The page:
Members usually display an inferiority complex, and it is evident in Ron’s character, and we can all associate ourselves with this behavior. Ron is not a great sports play, not the brightest student, and not even up to the standards of his mom, which is typical of the member archetype.
Ron is also looking for social acceptance, as he does not receive the required attention, but …show more content…
He has taken great care of the detective, and always sees others with a suspicious eye as well. He is willing to take all the steps that are required to do what is good and conforms to the standards of the society.
Another example from literature is that of the character of Bilbo Baggins, in the Lord of the Rings. He lets go of the rings, and then lives a normal life, where he is accepted in the society, and no longer has to rely on the evil power, which is associated with the ring that corrupts individuals. He is presented as the Everyman archetype in hobbits, and can be taken as the basic example of a normal hobbit doing what they do in their lives.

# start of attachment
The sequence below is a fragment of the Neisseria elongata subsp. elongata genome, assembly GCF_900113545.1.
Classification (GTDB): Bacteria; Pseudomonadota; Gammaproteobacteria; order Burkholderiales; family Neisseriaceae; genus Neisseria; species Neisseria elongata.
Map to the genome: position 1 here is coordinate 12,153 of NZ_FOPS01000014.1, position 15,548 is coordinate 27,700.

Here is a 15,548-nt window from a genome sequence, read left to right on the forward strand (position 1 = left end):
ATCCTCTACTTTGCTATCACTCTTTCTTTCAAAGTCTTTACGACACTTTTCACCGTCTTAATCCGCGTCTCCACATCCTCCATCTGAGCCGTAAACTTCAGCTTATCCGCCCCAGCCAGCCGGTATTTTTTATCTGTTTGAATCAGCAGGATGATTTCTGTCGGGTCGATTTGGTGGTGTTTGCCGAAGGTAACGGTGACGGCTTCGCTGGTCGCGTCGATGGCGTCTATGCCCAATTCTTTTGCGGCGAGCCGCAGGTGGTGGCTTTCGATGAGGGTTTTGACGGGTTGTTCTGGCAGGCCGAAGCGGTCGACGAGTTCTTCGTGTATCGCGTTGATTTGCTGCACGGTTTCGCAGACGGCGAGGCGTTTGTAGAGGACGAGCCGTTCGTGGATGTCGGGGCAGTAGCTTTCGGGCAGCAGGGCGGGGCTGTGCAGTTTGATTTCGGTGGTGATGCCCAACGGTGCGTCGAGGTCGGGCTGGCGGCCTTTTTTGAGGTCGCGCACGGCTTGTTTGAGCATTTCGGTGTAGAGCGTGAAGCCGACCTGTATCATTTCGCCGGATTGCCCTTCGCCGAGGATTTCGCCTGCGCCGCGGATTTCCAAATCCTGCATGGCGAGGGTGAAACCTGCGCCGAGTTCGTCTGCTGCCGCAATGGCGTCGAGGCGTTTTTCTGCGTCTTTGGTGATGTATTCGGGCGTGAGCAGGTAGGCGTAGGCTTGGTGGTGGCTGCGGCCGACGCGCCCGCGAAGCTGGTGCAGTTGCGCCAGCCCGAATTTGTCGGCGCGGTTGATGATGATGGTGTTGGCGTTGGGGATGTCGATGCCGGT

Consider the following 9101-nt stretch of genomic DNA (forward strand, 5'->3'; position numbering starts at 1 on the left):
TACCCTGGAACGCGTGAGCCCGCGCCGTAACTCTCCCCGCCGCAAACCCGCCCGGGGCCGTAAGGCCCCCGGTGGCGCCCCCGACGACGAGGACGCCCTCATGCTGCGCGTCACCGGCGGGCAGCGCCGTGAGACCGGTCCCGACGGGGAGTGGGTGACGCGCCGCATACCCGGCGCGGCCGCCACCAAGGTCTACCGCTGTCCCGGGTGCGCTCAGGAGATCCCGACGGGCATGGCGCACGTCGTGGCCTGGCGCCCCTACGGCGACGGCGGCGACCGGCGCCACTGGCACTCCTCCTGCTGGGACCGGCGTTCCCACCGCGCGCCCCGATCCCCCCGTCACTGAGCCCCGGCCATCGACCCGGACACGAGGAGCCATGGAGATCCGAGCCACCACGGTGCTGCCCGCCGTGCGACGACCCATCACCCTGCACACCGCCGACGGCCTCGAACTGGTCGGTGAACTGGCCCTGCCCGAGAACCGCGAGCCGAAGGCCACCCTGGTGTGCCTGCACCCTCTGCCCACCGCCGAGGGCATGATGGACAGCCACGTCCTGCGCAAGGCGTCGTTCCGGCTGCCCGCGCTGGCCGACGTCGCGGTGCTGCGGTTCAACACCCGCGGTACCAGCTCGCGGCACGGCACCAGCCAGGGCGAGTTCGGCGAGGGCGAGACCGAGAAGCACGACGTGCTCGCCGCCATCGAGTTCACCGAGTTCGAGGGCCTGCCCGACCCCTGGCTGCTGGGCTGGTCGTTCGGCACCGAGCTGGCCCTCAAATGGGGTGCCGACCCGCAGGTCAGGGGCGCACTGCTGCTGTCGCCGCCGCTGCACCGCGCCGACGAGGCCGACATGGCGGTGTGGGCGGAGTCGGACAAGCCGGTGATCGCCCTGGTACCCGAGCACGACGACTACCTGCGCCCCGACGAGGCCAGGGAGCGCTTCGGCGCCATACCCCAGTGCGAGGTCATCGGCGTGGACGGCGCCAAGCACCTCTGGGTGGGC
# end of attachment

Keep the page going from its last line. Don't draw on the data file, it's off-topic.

He is able to understand that adventures are not for him. He is looking for relief and wants to conform to the normal standards of the hobbit society, which is the ideal situation for a member archetype individual. He says,
“Sorry! I don’t want any adventures, thank you. Not Today. Good morning! But please come to tea – any time you like! Why not tomorrow? Good bye!”
He further presents characteristics that show that he wants to now remain in the good light of society. He expresses good feelings for others, and understands that there is no use in working against people, as it opposes the concept of accepting everyone as good members of the society. He